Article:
Valley Springs: ‘Front Door to S.D.’ is home to diverse small businesses

Oct. 10, 2019

This paid piece is sponsored by the Minnehaha County Economic Development Association.

Art Aadland, Megan Hudelson and Lee Anderson work with the rich and promising aromas of enterprise.

Serving up bacon and eggs. Applying yet another penetrating coat of finish to a pipe organ. Reaching out to sample the fragrant fields of maturing hops.

Such is life in a place called the Front Door to South Dakota. Such is that life in Valley Springs.

On the border with Minnesota, just miles from Brandon and metropolitan Sioux Falls, Aadland, Hudelson and Anderson help to drive an economic engine in Valley Springs that in many ways typifies the small-town entrepreneurial spirit.

Hudelson just opened a convenience store-bar-casino-cafe in June in a building that housed a Ford dealership back in the 1920s. Aadland and his wife have spent 47 years building, restoring and repairing pipe organs. And just southwest of town, Anderson and his family are chasing an agritourism dream built on raising their own hops, brewing their own beer and doing it all on a farm that counts six generations of Andersons who have worked this land.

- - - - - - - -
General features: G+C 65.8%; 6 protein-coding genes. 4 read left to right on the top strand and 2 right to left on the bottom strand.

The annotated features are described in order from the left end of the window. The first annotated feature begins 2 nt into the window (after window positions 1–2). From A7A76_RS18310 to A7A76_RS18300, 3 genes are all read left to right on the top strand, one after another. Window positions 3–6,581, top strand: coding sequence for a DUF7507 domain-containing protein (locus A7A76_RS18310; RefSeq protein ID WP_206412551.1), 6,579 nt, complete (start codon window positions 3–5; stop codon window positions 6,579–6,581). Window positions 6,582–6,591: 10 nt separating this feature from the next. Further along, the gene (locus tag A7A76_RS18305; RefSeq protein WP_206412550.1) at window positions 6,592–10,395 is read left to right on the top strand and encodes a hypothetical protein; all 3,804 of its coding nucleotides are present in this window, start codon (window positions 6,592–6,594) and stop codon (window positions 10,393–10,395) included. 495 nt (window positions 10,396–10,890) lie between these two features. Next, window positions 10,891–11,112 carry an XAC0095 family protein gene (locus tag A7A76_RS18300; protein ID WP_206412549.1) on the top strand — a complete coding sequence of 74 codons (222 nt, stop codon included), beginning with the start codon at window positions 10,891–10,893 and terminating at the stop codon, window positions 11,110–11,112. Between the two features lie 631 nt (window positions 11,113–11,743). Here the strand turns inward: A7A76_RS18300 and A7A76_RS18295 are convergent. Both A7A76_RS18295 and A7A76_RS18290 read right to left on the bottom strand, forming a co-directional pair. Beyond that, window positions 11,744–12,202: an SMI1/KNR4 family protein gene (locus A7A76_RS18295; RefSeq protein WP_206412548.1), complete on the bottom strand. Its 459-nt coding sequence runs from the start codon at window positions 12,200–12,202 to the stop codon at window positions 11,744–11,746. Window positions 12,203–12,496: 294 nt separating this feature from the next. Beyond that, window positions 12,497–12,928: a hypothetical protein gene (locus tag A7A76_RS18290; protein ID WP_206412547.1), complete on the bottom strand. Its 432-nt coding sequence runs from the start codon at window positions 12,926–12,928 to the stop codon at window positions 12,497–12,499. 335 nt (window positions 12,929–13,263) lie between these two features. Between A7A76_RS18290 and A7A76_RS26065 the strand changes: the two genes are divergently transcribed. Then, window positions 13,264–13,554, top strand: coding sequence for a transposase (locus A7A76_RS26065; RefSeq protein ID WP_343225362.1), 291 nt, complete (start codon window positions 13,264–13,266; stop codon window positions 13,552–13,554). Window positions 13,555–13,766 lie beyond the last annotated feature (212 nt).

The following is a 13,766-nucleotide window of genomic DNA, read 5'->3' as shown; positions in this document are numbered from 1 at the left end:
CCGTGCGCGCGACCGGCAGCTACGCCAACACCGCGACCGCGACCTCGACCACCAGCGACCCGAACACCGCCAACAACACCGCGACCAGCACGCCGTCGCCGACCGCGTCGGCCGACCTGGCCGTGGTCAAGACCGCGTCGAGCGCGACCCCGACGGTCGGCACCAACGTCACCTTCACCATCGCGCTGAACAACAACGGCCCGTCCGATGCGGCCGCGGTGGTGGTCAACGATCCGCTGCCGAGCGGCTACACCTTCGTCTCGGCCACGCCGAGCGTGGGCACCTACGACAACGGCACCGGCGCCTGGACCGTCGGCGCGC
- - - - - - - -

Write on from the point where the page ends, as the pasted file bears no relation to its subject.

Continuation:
They are all small businesses in a community that also has a beauty parlor, an elevator, a couple of mechanic shops, an elementary school and home builders. While Valley Springs certainly fancies itself more as a bedroom community, Mayor Carl Moss said the search for even more economic opportunities is constant.

“We are looking,” the mayor said. “We do have an industrial park, and there is space available in that yet for business. You’re always searching for those opportunities.”

Hudelson was searching for a place to store her lawn care equipment when she and Sioux Falls businessman Rick Gourley came across 13,000 square feet of possibility on Valley Springs’ Broadway Avenue.

“We got the building cheap,” she said. “And as we looked at it, we knew we could do more than just store lawn care stuff there. We just figured they could use something more in this town.”

She called it Broadway and turned it into something it had been five or six years earlier –a convenience store with candy for the kids, chips and other snacks, and a few of life’s necessities. But Hudelson’s vision was much grander. She started a cafe there as well, specializing in pizza but offering specials such as barbecues, pulled pork sandwiches and walking tacos. Open most days from at least 6 a.m. to 8 p.m., she even serves up bacon, eggs, French toast and pancakes to the breakfast crowds.

Broadway is a bar and casino too. And someday, Hudelson might even bring the gas pumps back. For now, she’s paying the bills and creating a community gathering space, whether it’s the old gents swilling coffee in the mornings or the kids playing the video games she installed in the back.